Public order disturbances in China are on the rise, a police spokesman said yesterday, further evidence of growing instability that the ruling Communist Party is struggling to curb.
China has been grappling with an acknowledged increase in social unrest, sparked by public anger over issues ranging from land grabs without proper compensation and official corruption to a yawning wealth gap.
The Ministry of Public Security put the total number of“public order disturbances, obstructions of justice, gathering of mobs and stirring up of trouble”at 87,000 last year, up 6.6 percent from 2004.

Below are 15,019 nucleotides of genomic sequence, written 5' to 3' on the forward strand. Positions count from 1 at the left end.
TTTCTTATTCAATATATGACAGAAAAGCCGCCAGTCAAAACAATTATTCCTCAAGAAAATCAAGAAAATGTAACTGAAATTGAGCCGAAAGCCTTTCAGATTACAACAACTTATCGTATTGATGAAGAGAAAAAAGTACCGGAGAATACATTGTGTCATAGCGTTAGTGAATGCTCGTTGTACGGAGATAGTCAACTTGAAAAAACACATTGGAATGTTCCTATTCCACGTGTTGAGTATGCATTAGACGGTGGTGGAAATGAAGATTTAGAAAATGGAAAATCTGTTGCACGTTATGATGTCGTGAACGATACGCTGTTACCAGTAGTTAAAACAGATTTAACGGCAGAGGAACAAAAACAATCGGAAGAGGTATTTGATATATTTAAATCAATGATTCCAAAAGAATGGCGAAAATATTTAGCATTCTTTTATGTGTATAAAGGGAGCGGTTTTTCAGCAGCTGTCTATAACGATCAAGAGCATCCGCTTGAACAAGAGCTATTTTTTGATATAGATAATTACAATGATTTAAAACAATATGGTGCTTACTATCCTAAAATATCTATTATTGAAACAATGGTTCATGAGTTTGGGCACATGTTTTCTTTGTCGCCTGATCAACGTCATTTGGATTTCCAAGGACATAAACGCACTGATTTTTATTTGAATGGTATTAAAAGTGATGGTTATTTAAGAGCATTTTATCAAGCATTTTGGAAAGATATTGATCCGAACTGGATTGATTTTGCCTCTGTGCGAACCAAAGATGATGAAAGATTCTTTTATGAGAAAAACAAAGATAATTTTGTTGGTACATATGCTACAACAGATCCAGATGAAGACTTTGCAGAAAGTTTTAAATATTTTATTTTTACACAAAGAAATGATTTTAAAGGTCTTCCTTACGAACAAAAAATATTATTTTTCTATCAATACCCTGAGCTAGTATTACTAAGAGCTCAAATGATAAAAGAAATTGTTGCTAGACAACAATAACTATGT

While the ministry did not say how many people had been arrested or charged, the figure reinforces a tally of“mass incidents”Communist jargon for mass protests ?which showed a 28 percent rise from 2003 to 2004.
然而公安部並無指出有多少人被逮捕獲起訴 — 該數字更加證明群眾事件的紀錄 — 共產黨稱之為大型示威，大型示威事件從2003到2004年間，上升了百分之二十八。
Ministry spokesman Wu Heping declined to give a figure for mass incidents last year.
“Demands by masses have emerged due to rapid economic and social development. Communist Party committees and governments at all levels attach a high degree of importance to this problem,”Wu told a news conference.
New national emergency response measures require local officials to get news of unrest straight into the hands of central leaders. It is common for local authorities to cover up such incidents to avoid hurting their chances of promotion.